It certainly is gratifying to see the Board of Governors of the Federal Reserve, via a paper released on Wednesday, “The U.S. Housing Market: Current Conditions and Policy Considerations,” (hat tip Calculated Risk) finally acknowledge that US has a mortgage/foreclosure mess that is not going to go away by virtue of QE or other efforts to goose financial asset prices. However, just as the Fed was late to see the global housing bubble (even the Economist was on to it in June 2005), so to is it behind the curve in its take on the housing problem. This paper at best constitutes a good start, when, pace Churchill, the Fed is at the end of the beginning when it really needs to be at the beginning of the end.
However, before we get to the housing/mortgage market issues, we wanted to focus on a political element of the paper which may be more important that its analytical content. The Fed is openly crossing swords with the FHFA.
The paper has four sections: background, a section on what to do about foreclosed properties that have not been resold (known as REO for “real estate owned”), borrower remediation efforts, and idea for improving mortgage servicing practices. The REO section is entirely about GSE REO.
Although the document is studiedly neutral in its tone, it makes clear in its coded way that it regards the GSE focus on short term loss minimization as destructive (note the Fed is hardly alone in this view). The Fed argues (with some supporting data) that in a lot of cases, converting REOs to rental would be a better policy, although it bizarrely fails to consider the “own to rent” option of keeping the current borrower in place. The paper is also a bit clueless about the realities of managing rental properties (it seems to fall for the economist’s default view that at some mythical market clearing price, demand will of course meet supply, when spread out properties, which is what you are likely to have in suburbs and low density areas of cities, does not make for an attractive property management opportunity on anything beyond a modest scale of operation).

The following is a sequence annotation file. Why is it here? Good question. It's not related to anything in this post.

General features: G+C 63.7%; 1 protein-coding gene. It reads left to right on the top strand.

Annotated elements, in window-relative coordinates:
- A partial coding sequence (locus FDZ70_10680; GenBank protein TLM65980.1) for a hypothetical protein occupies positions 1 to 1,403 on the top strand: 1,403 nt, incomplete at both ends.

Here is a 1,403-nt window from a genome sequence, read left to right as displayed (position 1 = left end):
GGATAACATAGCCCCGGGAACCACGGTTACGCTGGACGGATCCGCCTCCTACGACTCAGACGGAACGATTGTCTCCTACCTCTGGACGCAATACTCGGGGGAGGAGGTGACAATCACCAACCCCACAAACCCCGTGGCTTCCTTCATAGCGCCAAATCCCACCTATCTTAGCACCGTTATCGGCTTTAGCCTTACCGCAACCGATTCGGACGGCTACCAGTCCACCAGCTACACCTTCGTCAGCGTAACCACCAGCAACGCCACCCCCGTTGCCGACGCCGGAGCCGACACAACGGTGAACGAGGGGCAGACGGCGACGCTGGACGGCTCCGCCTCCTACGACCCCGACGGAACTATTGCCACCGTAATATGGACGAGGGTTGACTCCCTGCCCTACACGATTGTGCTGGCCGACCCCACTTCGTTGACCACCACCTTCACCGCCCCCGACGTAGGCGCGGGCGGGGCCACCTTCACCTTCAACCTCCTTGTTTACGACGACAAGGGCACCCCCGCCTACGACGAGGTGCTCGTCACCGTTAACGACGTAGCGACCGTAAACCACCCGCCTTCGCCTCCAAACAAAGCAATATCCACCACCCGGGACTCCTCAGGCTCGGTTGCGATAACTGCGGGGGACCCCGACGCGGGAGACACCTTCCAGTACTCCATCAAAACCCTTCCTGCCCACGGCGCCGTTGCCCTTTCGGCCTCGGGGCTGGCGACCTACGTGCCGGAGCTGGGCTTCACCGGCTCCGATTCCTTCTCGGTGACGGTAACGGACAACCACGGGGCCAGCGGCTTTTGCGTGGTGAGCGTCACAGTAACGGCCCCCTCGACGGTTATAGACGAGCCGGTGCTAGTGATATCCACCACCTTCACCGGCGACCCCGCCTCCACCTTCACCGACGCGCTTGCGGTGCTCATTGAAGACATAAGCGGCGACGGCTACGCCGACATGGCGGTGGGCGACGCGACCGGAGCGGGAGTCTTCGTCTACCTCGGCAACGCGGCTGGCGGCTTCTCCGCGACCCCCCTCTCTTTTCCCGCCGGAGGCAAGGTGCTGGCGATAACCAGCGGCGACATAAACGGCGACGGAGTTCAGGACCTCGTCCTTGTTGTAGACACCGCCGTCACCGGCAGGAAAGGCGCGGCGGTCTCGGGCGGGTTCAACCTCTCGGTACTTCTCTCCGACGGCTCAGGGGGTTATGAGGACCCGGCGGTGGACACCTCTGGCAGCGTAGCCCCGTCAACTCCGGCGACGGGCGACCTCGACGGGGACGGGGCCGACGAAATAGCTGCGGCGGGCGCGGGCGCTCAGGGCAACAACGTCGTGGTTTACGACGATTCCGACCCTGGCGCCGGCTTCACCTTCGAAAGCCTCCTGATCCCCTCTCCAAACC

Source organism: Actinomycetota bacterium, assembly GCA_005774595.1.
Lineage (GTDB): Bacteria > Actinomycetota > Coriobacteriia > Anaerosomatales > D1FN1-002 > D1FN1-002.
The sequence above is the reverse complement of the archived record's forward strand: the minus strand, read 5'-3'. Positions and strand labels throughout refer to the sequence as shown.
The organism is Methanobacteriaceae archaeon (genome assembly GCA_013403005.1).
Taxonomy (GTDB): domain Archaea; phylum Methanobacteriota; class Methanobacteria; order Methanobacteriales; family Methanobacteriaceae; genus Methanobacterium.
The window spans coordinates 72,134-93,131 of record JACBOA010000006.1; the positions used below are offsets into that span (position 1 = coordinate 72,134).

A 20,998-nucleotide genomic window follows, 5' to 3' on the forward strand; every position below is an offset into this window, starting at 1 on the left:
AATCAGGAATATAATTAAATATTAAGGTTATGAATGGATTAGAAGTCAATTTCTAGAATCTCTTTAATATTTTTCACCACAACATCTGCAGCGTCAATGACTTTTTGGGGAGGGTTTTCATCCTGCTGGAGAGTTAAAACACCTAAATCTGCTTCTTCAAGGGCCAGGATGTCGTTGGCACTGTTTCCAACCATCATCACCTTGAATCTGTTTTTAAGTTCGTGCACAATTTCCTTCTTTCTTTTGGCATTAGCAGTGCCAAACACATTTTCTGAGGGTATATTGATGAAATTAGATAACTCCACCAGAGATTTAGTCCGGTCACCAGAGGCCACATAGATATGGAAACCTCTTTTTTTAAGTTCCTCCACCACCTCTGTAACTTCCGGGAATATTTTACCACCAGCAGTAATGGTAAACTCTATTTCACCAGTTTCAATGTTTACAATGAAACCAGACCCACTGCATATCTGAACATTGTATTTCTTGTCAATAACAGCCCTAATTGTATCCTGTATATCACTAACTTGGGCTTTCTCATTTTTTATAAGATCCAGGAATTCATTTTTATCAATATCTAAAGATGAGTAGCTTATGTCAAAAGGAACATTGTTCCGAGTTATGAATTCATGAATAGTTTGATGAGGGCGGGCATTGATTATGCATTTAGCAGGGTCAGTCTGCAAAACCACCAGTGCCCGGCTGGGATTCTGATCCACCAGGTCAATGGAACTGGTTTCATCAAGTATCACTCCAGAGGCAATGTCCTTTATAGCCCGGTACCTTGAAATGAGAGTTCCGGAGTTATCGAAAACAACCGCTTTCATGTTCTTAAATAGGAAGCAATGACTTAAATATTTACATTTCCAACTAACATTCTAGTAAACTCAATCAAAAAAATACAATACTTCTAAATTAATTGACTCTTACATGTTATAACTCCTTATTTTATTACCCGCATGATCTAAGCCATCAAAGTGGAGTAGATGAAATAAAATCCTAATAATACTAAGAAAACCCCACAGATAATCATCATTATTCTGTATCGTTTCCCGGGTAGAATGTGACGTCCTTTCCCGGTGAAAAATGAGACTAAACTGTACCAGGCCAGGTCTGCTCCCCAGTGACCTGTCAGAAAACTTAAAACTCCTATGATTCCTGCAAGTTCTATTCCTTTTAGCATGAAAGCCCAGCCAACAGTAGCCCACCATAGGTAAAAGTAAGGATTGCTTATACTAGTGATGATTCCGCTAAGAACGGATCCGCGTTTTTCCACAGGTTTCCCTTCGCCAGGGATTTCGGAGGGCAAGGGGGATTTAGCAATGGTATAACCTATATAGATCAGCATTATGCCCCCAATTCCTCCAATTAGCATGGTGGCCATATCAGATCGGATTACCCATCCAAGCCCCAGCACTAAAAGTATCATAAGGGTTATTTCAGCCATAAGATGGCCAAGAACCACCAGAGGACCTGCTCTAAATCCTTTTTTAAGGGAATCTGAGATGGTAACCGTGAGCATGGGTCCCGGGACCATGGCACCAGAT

This Fed paper happens to have been released just as Fannie and Freddie are about to embark on a program of bulk REO sales. Daily Real Estate News in October raised concerns (hat tip reader Mark P):
Will the Obama administration’s upcoming plans to sell REOs in bulk to mega-investors…be bad news for small-scale investors who no longer will be able to compete because entire chunks of the agencies’ portfolios will be stamped “for bulk only”? Won’t this further the impression that Washington favors the fats cats on Wall Street over Mom and Pop on Main Street?
The article also recounted how Fannie, Freddie and the FHA had accelerated their liquidation of properties in the first three quarters of the year, yet had recovery rates of over 90% of mortgage value. With those results, why the rush for bulk sales, which will clearly be at deeper discounts? Again to the article:
Current REO disposition techniques appear to be working well — lowering inventories, yielding significant recoveries for the government, putting owners into houses and yielding significant commission dollars to the brokers, agents and ancillary service providers around the country who help make this all happen.
Which raises the question: Why mess with success? This past Aug. 10, the Treasury Department, HUD and the Federal Housing Finance Agency — which oversees Fannie and Freddie in conservatorship — issued an unusual “request for information” on how they might sell REOs faster by offering homes in giant bulk sales of $50 million to $1 billion.
The main targets: hedge funds, large institutional investment groups, and real estate companies that have the capital and the national or regional scope and management teams to purchase and handle mass conversions of REOs into rentals, thereby getting REOs off the agencies’ books much faster than is possible today.
The request produced more than 4,000 responses, which the FHFA has been analyzing for the past two months. So how’s it going and what’s the timetable?
For starters, officials speaking on background made clear that they recognize the recent efforts of Fannie, Freddie and FHA to reduce their inventories. However, said one official, the three agencies face a tsunami-sized shadow inventory that is now heading their way — a combined 1.4 million delinquent loans on their books, at least half of which, they estimate, will end up in foreclosure. Even with heroic efforts, Fannie, Freddie and FHA won’t be able to handle that level of REO volume using their current systems of individual sales, directed at owner-occupants and small investors, via realty agent networks.